In most large art museums, you’ll find entire rooms of still life paintings. I’ve never been too interested in them: scenes of fruit and flowers simply aren’t my thing. I can appreciate the mastery that goes into depicting an apple just so – but if you ask me which part of a museum I want to see, I’ll never go out of my way to visit the still life section.
A couple years ago I was walking around San Francisco and saw the still life pictured here. And for once, I actually got excited about a still life painting. Still life works depict everyday objects and beings, but this was the first one I’d seen that brought the practice squarely into the 21st century. This was the first still life that made me stop and pause, and do more than just appreciate the artistry. With this one, I took a few minutes to think about society, my life, and the types of objects I’d put in my own still life. I’d venture to guess that many people’s versions would include technology of some sort, but I think mine would be a mix of food and books.
Let’s take a look at one more painting, shall we? The painting shown here is from the Netherlands. I took this photo while visiting the Amstelkring Museum in Amsterdam. The Amstelkring Museum is located along one of Amsterdam’s canals and provides a peek into the sociocultural life of 17th century Amsterdam. The house’s rooms are made up with period furniture and decor. Even more interesting is the church “hidden” in the building’s attic – a vestige from 16th century Roman Catholics who had to worship in secret. The painting shown here was taken somewhere within the main house. The only reason I even took the picture was because I liked the Dutch tradition of gifting someone their initials made out of chocolate (those letters on the righthand side of the painting). But now, as I compare this painting to the one above, I realize that this still life is actually just as interesting. It may not show my world, but it certainly gives us a nice glimpse into a specific point in time. It doesn’t make me giggle, as a painting of gingersnaps did, but it does make me want to learn more about the meal that inspired the painting and who would have eaten it.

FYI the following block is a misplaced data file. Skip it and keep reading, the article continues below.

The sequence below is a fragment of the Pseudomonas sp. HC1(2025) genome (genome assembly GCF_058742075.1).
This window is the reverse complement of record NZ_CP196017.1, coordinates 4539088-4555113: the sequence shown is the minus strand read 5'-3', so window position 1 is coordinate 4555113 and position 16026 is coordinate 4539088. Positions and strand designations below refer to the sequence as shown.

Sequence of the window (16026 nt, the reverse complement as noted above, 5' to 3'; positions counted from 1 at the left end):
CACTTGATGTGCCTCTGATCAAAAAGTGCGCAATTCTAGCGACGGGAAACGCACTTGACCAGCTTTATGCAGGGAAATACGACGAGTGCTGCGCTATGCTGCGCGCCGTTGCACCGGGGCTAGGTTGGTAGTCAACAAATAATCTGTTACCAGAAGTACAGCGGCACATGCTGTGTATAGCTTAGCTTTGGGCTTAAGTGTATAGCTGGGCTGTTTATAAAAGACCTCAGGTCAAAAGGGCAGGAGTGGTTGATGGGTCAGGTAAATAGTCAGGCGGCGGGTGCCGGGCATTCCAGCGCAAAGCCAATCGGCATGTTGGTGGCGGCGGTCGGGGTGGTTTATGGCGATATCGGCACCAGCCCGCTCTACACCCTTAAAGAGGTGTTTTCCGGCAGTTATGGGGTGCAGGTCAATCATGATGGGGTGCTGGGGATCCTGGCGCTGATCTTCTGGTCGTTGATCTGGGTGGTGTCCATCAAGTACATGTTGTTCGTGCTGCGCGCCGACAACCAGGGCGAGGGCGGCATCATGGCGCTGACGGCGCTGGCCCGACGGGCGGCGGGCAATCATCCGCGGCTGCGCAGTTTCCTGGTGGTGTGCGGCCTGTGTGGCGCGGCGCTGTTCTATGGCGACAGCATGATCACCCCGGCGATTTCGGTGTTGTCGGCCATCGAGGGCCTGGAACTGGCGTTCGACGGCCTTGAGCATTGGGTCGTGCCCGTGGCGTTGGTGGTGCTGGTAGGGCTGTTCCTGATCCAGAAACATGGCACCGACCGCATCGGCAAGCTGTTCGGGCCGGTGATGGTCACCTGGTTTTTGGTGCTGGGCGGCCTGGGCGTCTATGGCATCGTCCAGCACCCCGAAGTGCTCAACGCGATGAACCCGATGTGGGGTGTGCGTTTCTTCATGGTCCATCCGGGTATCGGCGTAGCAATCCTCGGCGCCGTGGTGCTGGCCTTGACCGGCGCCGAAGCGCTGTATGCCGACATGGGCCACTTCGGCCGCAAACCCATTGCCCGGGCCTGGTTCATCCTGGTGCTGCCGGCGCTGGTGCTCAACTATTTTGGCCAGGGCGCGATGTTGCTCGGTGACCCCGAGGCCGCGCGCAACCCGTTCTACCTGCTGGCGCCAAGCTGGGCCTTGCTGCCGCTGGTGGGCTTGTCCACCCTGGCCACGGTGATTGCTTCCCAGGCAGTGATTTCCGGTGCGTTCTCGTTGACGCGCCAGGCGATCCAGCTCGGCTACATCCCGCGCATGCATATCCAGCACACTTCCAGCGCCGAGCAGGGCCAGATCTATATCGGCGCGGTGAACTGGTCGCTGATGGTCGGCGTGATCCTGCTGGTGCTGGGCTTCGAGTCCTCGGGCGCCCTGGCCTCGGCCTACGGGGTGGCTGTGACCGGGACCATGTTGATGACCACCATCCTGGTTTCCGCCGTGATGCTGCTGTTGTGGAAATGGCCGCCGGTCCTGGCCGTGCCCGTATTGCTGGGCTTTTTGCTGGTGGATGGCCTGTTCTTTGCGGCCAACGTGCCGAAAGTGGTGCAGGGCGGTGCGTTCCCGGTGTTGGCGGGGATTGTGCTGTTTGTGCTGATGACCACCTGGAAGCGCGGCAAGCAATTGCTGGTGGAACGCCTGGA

I’m not promising to suddenly love still life paintings. But I do vow to give them greater consideration the next time I’m at an art museum.
If you were to paint a still life of your everyday world – what would be in it?